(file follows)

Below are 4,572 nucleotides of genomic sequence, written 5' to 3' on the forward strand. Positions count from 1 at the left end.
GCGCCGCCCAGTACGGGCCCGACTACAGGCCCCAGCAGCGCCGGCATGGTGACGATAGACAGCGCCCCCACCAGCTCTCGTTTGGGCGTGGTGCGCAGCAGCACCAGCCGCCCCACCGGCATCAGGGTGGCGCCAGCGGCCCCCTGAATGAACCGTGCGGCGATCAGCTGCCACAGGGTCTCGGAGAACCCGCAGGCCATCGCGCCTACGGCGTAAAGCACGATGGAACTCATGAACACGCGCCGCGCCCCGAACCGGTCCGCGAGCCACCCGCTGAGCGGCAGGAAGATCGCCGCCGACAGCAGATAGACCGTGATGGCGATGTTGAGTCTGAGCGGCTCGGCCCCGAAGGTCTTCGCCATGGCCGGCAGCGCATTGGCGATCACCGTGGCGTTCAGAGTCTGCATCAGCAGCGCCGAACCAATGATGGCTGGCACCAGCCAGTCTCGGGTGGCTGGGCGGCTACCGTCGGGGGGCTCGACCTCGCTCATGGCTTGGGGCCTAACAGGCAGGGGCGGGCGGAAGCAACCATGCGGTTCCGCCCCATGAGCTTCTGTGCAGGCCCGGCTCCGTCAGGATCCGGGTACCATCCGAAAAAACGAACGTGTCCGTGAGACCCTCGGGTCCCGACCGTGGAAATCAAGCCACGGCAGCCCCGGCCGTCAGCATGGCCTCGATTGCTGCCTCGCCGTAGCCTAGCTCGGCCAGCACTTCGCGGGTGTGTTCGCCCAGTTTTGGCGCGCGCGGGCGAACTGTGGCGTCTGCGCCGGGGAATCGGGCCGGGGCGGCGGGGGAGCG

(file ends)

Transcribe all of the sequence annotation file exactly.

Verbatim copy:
Below are 4,572 nucleotides of genomic sequence, written 5' to 3' on the forward strand. Positions count from 1 at the left end.
GCGCCGCCCAGTACGGGCCCGACTACAGGCCCCAGCAGCGCCGGCATGGTGACGATAGACAGCGCCCCCACCAGCTCTCGTTTGGGCGTGGTGCGCAGCAGCACCAGCCGCCCCACCGGCATCAGGGTGGCGCCAGCGGCCCCCTGAATGAACCGTGCGGCGATCAGCTGCCACAGGGTCTCGGAGAACCCGCAGGCCATCGCGCCTACGGCGTAAAGCACGATGGAACTCATGAACACGCGCCGCGCCCCGAACCGGTCCGCGAGCCACCCGCTGAGCGGCAGGAAGATCGCCGCCGACAGCAGATAGACCGTGATGGCGATGTTGAGTCTGAGCGGCTCGGCCCCGAAGGTCTTCGCCATGGCCGGCAGCGCATTGGCGATCACCGTGGCGTTCAGAGTCTGCATCAGCAGCGCCGAACCAATGATGGCTGGCACCAGCCAGTCTCGGGTGGCTGGGCGGCTACCGTCGGGGGGCTCGACCTCGCTCATGGCTTGGGGCCTAACAGGCAGGGGCGGGCGGAAGCAACCATGCGGTTCCGCCCCATGAGCTTCTGTGCAGGCCCGGCTCCGTCAGGATCCGGGTACCATCCGAAAAAACGAACGTGTCCGTGAGACCCTCGGGTCCCGACCGTGGAAATCAAGCCACGGCAGCCCCGGCCGTCAGCATGGCCTCGATTGCTGCCTCGCCGTAGCCTAGCTCGGCCAGCACTTCGCGGGTGTGTTCGCCCAGTTTTGGCGCGCGCGGGCGAACTGTGGCGTCTGCGCCGGGGAATCGGGCCGGGGCGGCGGGGGAGCG